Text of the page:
Death.
Probably not the most exciting word to start a blog with, but I want to bring light to another aspect of death. The one that doesn’t immediately come to mind when you think about it.

Mel Gibson in his famed portrayal of William Wallace, the martyred 14th century Scottish warrior, said: “Every man dies, but not every man really lives”. Wallace found his life in pursuing Scotland’s freedom from King Edward’s tyranny. To Wallace, living was not a beating heart, but what justified it. The Braveheart dictum remains true today.

I want to ask you to do the nearly impossible and disconnect that word from any loss you may have  experienced. Can you think of a few of the most elementary meanings of that word?

What comes to mind?

I think of words like: ceasing, end, inertia, passivity, and isolation.

Death tries to walk in before life wants to leave. It is this thing that tries to crawl up on us the moment our feet touch the ground in the morning. Like gravity, it’s constantly pulling us to a place of inactivity and nonexistent significance. Most of us picture it as a casket, or a headstone in a cemetery, but death is everywhere; it exists in thought, in fear, in the aborted dreams and unaccomplished goals. It is a calling not answered, a gift untapped, a talent not exercised. Death persists, and it is active until you are not.

How are you and I to live then? Life and death are at war against each other, and we are the battlefields. You can experience the tension in the simplest things. It is present in every regret and in every achievement. The wounds and scars are contrasted by strength and ability, and this happens in plain sight. Many times it goes unnoticed.

Have you ever failed at something, but instead of giving up you kept trying until you mastered it? From simple things like riding a bicycle, reading, or playing sports, to more complex things like developing a team, getting a degree, learning to play an instrument, or running a company. Some things may take a whole day to learn, others many lifetimes.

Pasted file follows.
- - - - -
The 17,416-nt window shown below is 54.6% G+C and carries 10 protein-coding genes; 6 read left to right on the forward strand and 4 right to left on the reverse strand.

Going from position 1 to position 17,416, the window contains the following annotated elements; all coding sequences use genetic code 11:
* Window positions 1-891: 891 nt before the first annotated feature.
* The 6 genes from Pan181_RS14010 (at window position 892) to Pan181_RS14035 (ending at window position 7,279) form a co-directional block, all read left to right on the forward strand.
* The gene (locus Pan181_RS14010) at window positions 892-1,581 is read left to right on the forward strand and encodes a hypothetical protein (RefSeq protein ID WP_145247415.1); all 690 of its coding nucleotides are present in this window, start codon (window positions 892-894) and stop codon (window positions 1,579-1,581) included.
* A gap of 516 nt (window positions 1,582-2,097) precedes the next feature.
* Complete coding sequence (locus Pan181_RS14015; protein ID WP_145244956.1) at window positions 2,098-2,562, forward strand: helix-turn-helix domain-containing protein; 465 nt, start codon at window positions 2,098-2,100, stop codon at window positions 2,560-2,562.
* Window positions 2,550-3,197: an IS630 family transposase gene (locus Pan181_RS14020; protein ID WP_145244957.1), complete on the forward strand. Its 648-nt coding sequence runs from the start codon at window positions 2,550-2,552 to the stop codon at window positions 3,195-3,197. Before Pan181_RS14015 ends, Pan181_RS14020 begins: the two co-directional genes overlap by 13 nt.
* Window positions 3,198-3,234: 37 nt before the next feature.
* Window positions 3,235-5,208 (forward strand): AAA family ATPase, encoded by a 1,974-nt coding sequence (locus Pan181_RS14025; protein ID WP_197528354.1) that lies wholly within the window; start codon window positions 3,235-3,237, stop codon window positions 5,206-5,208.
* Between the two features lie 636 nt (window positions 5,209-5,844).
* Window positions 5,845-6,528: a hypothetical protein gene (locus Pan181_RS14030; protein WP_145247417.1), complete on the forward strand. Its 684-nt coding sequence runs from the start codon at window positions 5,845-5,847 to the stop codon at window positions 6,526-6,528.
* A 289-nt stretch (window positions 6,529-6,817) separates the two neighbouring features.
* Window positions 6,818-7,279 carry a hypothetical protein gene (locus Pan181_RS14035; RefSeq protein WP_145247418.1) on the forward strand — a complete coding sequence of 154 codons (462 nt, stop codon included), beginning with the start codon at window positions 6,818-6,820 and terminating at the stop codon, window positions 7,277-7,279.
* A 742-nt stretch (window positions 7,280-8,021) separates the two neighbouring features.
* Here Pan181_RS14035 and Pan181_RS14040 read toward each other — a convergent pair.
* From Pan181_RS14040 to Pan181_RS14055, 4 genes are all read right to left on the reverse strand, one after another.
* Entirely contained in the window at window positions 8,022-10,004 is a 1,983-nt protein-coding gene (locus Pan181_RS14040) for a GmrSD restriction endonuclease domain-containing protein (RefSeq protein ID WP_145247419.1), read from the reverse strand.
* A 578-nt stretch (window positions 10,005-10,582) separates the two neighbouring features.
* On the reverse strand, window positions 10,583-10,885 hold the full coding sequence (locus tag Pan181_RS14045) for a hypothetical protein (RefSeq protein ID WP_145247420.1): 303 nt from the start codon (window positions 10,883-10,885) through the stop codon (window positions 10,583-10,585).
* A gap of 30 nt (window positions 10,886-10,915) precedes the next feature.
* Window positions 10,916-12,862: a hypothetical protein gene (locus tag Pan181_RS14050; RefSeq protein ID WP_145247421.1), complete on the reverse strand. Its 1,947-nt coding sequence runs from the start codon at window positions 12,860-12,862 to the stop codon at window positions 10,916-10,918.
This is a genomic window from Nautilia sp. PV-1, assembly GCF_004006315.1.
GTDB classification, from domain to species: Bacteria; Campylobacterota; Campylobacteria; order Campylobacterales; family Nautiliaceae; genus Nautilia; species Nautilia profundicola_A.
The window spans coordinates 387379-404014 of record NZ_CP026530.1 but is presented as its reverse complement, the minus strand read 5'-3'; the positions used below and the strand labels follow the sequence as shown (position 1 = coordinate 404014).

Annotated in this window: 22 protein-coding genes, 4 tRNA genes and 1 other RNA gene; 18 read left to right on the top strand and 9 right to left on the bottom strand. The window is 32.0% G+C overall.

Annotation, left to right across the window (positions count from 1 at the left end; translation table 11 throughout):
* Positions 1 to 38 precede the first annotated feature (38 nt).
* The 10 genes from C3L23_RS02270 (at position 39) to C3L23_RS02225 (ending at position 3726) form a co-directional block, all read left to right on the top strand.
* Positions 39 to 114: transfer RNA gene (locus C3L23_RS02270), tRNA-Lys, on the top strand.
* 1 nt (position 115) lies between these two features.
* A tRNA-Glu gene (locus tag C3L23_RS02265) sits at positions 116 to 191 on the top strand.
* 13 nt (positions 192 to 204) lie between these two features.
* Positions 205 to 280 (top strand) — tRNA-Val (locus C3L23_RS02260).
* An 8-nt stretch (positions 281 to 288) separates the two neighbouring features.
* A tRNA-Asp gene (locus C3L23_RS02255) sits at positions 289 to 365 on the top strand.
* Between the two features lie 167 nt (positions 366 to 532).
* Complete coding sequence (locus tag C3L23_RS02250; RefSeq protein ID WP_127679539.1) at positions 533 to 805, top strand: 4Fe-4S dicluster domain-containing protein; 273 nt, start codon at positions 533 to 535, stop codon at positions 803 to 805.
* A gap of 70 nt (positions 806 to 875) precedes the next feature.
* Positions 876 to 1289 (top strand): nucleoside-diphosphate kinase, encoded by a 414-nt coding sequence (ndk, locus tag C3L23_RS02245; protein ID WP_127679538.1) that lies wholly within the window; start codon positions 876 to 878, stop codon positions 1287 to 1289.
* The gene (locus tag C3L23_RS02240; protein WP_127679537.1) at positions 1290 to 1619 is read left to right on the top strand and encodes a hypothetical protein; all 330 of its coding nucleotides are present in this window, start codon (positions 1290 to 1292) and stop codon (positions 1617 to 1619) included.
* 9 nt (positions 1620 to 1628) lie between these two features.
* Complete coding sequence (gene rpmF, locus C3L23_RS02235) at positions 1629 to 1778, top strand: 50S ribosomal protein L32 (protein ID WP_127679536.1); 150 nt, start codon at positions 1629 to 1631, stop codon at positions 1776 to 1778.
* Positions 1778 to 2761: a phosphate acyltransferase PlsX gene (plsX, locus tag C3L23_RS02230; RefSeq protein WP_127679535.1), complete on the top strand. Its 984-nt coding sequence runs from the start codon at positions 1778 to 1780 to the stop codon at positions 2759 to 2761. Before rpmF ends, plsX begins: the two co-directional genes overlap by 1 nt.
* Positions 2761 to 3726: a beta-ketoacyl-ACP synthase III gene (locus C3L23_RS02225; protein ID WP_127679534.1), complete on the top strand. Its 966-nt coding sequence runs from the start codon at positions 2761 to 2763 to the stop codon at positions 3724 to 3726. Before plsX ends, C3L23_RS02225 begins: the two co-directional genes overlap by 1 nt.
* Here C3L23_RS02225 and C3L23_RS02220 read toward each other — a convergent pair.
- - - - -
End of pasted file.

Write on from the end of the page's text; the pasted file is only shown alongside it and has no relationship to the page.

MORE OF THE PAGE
Every time you didn’t give up, every time you got back up and tried again you chose life.

Timothy was a young pastor and was put in charge of a church by his mentor, the apostle Paul. When Timothy is faced with challenges, Paul charges him with the following:

“…wage the good warfare, holding faith and a good conscience. By rejecting this, some have made shipwreck of their faith”
(1 Timothy 1:18b-19 ESV)

and later:

Pursue righteousness, godliness, faith, love, steadfastness, gentleness. Fight the good fight of faith. Take hold of the eternal life to which you were called…”
(1 Timothy 1:11b-12a ESV)

Paul’s charge to Timothy is riveting and refreshing, it is active and it has attitude. Paul was Timothy’s life coach, a relationship that went well beyond academics. I get excited because I see a guy encouraging a pursuit of life with a passion that doesn’t shy away for fear of what might go wrong.

Wage the good warfare,
Remain in pursuit,
Fight the good fight of faith,
Take hold of the eternal kind of life.

In one sentence: Keep on the offense!

Many have made the unfortunate mistake of thinking of this “good warfare” as a mechanism to achieve uniformity of behavior.  They have likened the pursuit of “holiness” or being “Christ-like” to living as little as possible to avoid sin – which is in my view the equivalent of pursuing the title of “person-who-least-fell-off-a-bicycle champion” by not riding it at all. This type of attitude is based on fear, and is fruitless.

Paul’s encouragement is about the battle waging on the inside. Our thoughts, desires, dreams, goals, talents, potential, emotions and what we do with it on a daily basis; it is a recipe on how to maximize life and conquer death every day.

Jesus has invited us to engage life and master it, just as he did!
He remained in pursuit. His eyes were on the open tomb; on the conquered grave. “Destroy this temple, and I will raise it again in three days” he said (John 2:19 NIV).

What is your life-mission?
What tools has God given you to better this world and make a positive impact on those around you?
What is death trying to embrace in your life?

Whatever it is, whether you know the answer or not, whether you are fulfilling your purpose or you’re still searching for it, let me encourage you to press on and remain on the offense.

Wage the good warfare,
Remain in pursuit,
Fight the good fight of faith,
Take hold of the eternal kind of life.

We love you.
-JD